The length of time your loan accounts have been open

The longer your loan and credit card accounts have been open, the better your score. That’s why it’s often a good idea to keep old accounts open unless there’s some good reason to close them, such as a temptation to overspend using that account or a very high annual fee.

Your credit mix

Typically, it’s best to have a mix of credit types – including accounts with a fixed number of payments (like car loans and mortgages) along with accounts with variable payments like credit cards.

What doesn’t affect your credit score

Not all financial actions affect your credit score. Here’s some things that won’t affect your score (although some of these may appear on your credit report and/or be available to companies that check your credit):

  • Soft credit checks – A soft inquiry, also known as a soft credit check or soft credit pull, happens when you view your own credit report, or someone you authorize, like a potential employer, checks it. Soft credit checks also happen when financial institutions check your credit to preapprove you for a loan offer. Because they are not tied to a specific application for credit, soft credit checks don't impact your credit score.
  • Checking your own score – As noted above, viewing your own credit report won’t affect your score. Depending on the source, your credit report may or may not include your credit score. In any case, whether you’re checking your own report or your own score or both, , it does not affect your score.
  • Rent – In most cases, your rent payments and your utility payments are not reported to the credit bureaus, so they do not count toward your score. The exception is if you use a rent-reporting service or if you are late on utility payments. The utility company may charge it off or sell it to a collector, who can report it to the credit bureaus and hurt your score. Some new products, such as Experian Boost, allow you to add utility payment information to your Experian credit report, which can influence your credit. Income and bank balances: Credit reports do include some employer information, but it's used only to match account data to the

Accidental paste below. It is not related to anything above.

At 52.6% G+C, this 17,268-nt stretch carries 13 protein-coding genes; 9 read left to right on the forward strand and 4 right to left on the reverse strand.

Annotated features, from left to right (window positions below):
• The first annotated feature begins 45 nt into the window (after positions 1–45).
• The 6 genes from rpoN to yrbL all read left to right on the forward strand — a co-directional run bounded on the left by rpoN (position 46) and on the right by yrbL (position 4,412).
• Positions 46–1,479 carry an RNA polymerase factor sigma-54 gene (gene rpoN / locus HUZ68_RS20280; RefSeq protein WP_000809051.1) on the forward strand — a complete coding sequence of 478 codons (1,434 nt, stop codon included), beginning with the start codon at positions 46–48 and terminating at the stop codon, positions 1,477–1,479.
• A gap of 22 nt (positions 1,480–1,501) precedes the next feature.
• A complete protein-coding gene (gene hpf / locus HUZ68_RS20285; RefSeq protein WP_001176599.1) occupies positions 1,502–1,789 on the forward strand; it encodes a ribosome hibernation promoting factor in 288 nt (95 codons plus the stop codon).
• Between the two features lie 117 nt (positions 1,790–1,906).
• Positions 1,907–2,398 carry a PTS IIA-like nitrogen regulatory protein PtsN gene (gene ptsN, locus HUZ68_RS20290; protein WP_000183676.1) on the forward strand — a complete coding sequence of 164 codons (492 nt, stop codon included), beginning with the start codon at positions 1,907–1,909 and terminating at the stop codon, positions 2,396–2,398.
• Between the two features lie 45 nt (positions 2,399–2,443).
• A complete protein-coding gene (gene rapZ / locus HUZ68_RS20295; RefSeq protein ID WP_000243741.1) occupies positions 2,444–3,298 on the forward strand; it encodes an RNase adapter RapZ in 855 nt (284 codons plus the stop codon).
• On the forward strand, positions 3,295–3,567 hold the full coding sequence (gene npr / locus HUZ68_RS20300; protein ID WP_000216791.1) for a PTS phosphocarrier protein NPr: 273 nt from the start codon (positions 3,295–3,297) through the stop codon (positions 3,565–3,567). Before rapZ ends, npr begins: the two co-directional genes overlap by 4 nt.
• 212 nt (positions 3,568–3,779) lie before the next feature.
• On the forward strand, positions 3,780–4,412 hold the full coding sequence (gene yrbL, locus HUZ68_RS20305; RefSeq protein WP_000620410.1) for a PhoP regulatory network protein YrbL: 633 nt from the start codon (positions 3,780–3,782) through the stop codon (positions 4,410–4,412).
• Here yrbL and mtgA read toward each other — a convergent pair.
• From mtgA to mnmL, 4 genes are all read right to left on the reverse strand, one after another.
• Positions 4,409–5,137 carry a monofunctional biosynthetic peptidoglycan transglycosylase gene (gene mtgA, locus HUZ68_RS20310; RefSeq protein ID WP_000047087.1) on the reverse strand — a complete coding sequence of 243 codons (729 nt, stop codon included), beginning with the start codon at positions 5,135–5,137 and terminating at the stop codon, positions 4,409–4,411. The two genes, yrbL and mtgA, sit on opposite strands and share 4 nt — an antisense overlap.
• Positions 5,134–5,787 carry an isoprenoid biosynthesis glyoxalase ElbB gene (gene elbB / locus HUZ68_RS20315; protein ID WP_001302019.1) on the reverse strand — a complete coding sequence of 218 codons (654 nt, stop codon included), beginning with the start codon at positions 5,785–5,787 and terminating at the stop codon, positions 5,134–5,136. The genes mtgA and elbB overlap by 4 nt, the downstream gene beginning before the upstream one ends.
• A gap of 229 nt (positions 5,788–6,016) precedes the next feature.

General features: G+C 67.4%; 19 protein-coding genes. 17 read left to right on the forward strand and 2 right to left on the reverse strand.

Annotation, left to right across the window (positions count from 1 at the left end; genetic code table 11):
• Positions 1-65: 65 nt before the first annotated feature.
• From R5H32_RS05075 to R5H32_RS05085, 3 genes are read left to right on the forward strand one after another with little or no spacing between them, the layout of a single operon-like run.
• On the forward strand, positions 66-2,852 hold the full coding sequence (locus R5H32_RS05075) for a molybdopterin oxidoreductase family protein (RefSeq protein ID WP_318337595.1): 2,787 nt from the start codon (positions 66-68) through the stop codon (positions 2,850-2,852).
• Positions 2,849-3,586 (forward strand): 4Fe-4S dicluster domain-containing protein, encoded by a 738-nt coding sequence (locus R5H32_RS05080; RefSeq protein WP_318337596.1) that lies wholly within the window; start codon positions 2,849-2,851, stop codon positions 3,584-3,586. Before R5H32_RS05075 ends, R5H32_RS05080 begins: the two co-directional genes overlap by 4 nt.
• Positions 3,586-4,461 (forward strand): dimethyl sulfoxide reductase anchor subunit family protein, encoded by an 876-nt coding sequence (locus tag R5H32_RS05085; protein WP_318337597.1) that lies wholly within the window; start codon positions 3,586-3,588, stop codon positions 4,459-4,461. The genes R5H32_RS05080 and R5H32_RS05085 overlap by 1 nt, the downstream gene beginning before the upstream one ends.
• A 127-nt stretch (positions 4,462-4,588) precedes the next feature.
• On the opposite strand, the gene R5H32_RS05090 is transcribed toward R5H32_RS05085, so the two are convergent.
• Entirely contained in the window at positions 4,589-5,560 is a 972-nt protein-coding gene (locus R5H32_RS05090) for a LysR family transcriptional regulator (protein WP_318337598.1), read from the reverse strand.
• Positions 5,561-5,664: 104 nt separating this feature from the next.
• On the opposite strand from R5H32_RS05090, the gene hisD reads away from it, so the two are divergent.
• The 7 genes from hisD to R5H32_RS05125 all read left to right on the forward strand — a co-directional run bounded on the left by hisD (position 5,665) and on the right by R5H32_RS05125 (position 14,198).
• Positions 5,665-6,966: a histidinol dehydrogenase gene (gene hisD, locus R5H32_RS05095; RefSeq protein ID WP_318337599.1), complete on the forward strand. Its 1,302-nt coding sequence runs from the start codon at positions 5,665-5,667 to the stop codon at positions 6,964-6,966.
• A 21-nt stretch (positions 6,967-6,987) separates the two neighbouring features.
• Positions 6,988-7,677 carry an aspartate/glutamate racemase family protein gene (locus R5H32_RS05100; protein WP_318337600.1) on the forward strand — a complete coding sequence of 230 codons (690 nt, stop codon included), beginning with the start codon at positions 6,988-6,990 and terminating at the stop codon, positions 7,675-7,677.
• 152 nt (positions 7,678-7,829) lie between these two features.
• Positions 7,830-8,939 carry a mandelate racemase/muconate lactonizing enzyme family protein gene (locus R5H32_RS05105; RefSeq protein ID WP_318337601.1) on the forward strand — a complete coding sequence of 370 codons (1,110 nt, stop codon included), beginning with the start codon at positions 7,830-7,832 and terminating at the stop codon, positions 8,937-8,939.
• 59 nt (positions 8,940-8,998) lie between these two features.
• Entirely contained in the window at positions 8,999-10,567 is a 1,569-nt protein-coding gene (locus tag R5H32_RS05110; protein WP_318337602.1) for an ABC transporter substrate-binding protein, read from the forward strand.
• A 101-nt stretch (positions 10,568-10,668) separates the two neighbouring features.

• Utility payments – Typically, utility payments are not reported to credit bureaus, so they do not affect your score. However, if you pay your utility payments late or not at all, this may end up affecting your score, especially if the utility company charges off the debt or sells it to a collector. Debt collectors can report this to the credit bureaus and hurt your score.
  • Your income – While creditors may consider your income to determine if you can pay back a loan, it’s not something that affects your credit score itself. And while credit reports may include some information about your current job and/or job history, this is typically used to match the account to the right person. Therefore, getting a raise or a second job to supplement your income won’t increase your score.
  • Your checking, savings, and investment account balances – Since credit reports list only credit accounts — not checking, savings, or investment accounts — your balances there won't help your score. However, these may still be factors that lenders look at, particularly for large loans such as mortgages.